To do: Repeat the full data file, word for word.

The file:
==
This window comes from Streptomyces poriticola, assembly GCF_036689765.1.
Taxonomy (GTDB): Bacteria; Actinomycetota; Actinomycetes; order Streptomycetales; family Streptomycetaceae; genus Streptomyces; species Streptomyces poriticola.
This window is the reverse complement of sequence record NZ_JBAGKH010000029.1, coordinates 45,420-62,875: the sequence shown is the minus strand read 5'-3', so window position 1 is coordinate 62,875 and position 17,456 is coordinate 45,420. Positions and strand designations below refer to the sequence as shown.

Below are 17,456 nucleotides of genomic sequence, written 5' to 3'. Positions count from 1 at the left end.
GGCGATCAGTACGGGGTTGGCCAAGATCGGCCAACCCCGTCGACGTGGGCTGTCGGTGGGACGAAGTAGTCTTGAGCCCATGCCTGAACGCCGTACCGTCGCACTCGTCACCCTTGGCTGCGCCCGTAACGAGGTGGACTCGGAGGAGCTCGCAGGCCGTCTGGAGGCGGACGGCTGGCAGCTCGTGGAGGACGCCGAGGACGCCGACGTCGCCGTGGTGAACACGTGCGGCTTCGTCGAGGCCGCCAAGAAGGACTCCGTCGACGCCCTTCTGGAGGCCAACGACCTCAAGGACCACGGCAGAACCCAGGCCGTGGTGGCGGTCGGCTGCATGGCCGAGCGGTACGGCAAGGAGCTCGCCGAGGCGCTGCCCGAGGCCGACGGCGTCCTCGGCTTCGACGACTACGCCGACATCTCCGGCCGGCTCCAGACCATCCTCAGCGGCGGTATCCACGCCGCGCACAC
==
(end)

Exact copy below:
This window comes from Streptomyces poriticola, assembly GCF_036689765.1.
Taxonomy (GTDB): Bacteria; Actinomycetota; Actinomycetes; order Streptomycetales; family Streptomycetaceae; genus Streptomyces; species Streptomyces poriticola.
This window is the reverse complement of sequence record NZ_JBAGKH010000029.1, coordinates 45,420-62,875: the sequence shown is the minus strand read 5'-3', so window position 1 is coordinate 62,875 and position 17,456 is coordinate 45,420. Positions and strand designations below refer to the sequence as shown.

Below are 17,456 nucleotides of genomic sequence, written 5' to 3'. Positions count from 1 at the left end.
GGCGATCAGTACGGGGTTGGCCAAGATCGGCCAACCCCGTCGACGTGGGCTGTCGGTGGGACGAAGTAGTCTTGAGCCCATGCCTGAACGCCGTACCGTCGCACTCGTCACCCTTGGCTGCGCCCGTAACGAGGTGGACTCGGAGGAGCTCGCAGGCCGTCTGGAGGCGGACGGCTGGCAGCTCGTGGAGGACGCCGAGGACGCCGACGTCGCCGTGGTGAACACGTGCGGCTTCGTCGAGGCCGCCAAGAAGGACTCCGTCGACGCCCTTCTGGAGGCCAACGACCTCAAGGACCACGGCAGAACCCAGGCCGTGGTGGCGGTCGGCTGCATGGCCGAGCGGTACGGCAAGGAGCTCGCCGAGGCGCTGCCCGAGGCCGACGGCGTCCTCGGCTTCGACGACTACGCCGACATCTCCGGCCGGCTCCAGACCATCCTCAGCGGCGGTATCCACGCCGCGCACAC